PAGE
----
• Fri
  • Jul 25, 2014
  • Updated: 11:07am
Entrepreneurship

Nobu Okada, founder, Astroscale

PUBLISHED : Thursday, 29 May, 2014, 9:27am
UPDATED : Monday, 30 June, 2014, 11:48am

The sky's the limit for entrepreneurs who want to use new technologies to solve the world's problems. Singapore start-up Astroscale is focusing on the problem of space debris. An astonishing 29,000 objects larger than 10cm in diameter are estimated to be currently orbiting the earth, posing a real risk of serious damage to satellites in the event of a collision. We talk to founder Nobu Okada, who has a finance background and who has worked for companies including McKinsey and Bain Capital before launching his own ambitious start-up. We ask about his fascination for space, and how he manages global research teams from his office in Singapore.

 

1. How did you and the founding team come up with the idea of developing active space debris removal technology and what inspired your passion for the field?

My passion comes from my days at NASA as a teenager. I got to meet Mr Mohri, a pioneering Japanese astronaut who gave me a note saying “the challenge of space awaits you.” From that moment, I kept studying hard to achieve my goal of being involved in the space industry and making a difference.

Before starting this company last year, I was still something of an outsider.

Until then, I would attend various space conferences as a member of the general audience to learn about the latest developments and meet the most powerful people in the industry. I am really lucky to have built great relationships with other private space-related companies and engineers through those conferences. Some of them are now my partners and colleagues and have helped in turning my hypothesis into an actual project. Before meeting the professionals I work with now, I had pretty much nothing, only a passion for space and probably enormous audacity.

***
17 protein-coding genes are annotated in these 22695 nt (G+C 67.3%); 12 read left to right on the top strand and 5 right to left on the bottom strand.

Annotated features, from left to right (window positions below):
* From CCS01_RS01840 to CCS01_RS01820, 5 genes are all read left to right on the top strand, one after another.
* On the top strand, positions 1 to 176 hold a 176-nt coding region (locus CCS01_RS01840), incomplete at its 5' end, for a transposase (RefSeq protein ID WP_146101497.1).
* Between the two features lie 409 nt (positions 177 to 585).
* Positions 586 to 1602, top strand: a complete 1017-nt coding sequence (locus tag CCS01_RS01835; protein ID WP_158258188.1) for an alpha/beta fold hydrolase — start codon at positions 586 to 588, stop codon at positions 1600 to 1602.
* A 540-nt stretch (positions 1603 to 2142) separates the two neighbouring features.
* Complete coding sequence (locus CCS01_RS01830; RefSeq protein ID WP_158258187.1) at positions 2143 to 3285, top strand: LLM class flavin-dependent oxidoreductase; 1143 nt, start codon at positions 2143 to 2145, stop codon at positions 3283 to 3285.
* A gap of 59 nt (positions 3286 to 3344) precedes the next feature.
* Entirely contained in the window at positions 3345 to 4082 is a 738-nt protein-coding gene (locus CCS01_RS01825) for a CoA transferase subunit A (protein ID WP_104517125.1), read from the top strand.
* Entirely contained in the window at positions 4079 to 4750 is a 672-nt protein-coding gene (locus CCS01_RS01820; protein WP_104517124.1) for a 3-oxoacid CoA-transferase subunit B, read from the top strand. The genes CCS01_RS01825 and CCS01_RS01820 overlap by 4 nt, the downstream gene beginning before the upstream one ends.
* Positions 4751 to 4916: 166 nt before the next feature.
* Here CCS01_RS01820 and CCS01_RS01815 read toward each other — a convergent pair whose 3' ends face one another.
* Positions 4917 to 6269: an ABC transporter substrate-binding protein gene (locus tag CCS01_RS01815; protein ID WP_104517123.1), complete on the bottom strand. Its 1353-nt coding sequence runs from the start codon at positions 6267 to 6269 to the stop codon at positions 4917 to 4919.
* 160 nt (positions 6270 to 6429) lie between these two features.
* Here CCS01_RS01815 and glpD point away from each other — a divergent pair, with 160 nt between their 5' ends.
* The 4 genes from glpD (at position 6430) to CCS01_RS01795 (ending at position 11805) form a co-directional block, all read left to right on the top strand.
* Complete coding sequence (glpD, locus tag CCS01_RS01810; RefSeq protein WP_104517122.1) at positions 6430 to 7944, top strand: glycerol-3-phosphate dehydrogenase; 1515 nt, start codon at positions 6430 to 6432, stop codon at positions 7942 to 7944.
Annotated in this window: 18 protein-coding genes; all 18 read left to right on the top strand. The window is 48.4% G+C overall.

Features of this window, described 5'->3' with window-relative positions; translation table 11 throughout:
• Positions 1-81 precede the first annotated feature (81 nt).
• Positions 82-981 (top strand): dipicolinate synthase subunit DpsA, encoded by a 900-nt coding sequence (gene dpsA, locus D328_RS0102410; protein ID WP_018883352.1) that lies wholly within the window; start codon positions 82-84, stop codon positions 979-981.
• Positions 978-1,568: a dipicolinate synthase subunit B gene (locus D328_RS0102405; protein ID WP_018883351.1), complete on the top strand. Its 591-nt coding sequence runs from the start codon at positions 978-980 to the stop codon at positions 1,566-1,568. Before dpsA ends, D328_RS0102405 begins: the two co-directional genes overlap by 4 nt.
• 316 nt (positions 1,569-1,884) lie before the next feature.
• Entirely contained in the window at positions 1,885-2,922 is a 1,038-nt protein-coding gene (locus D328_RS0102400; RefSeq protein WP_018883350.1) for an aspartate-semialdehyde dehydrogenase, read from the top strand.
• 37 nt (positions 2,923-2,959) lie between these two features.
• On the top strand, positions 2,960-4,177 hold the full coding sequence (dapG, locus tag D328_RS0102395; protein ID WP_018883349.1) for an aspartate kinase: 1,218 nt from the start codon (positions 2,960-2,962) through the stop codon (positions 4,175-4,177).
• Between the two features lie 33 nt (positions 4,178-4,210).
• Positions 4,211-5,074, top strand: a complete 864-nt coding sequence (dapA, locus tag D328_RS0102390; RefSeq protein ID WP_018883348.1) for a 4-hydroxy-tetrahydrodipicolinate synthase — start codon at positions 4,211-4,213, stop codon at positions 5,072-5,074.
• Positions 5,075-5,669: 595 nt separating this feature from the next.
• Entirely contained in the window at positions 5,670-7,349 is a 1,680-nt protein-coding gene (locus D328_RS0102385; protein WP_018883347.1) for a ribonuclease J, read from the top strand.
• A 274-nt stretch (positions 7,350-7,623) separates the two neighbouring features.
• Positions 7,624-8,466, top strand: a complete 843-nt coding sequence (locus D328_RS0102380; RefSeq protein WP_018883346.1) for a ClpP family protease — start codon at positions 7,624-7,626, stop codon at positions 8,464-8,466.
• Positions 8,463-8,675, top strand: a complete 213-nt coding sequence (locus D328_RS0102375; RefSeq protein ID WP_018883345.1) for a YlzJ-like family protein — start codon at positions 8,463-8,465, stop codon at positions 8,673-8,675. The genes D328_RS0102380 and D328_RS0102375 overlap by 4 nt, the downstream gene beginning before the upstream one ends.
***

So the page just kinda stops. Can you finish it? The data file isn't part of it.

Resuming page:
2. What do you tell the doubters you encounter? 

I take the negative opinions seriously only when people tell me in person. My company mostly does things that have never been done before, so it requires a lot of energy to convince others why the work is so relevant and worth the money and time we invest. Again, I am lucky to have a strong alliance of different professionals who support our company and our mission.

3. Why did you choose Singapore as your main location and is Astroscale receiving any government grants or funds?

I was living in Singapore before starting the company, but I also feel the country’s potential for “incubating” new ideas and young talent. We are a multi-cultural, multi-disciplined team and in that way we reflect Singapore too. In order to develop our complicated satellite system, we need to work closely with many engineers and researchers in other countries and being in Singapore allows us the necessary access and convenience.

4. When outsourcing R&D projects, how many teams from around the world do you work with and what incentives encourage them to develop technologies for Astroscale?

At the moment, we work very closely with a team in the US and one in Japan. Some teams work on the components and others help us with research and analysis. As for the incentives, each team provides us with a cost estimate, which I suppose is the same in most other businesses. We are very lucky to have linked up with good professionals, and when we propose a certain idea, they usually come up with really innovative solutions.

5. To keep developing, presumably Astroscale will need to work with government space programmes and organisations like the European Space Agency. Will that lead to more bureaucracy and affect the company’s culture?

I worked in a Japanese ministry after graduating from college, so I know how organisations like that works and what kind of issues they face every day. Astroscale has an advisory board with members from international organisations and space agencies, who provide support for international collaboration and policy-making. Although we are a private company, we try to maintain good relationships with various government sectors.

6. Why are your engineers expected to read the Japanese manga Planetes, which features stories on space debris removal?

Although it is a sci-fi manga, I always encourage my staff to have passion and a certain sense of playfulness. We are in this adventure together and passion for the job is what keeps us going.

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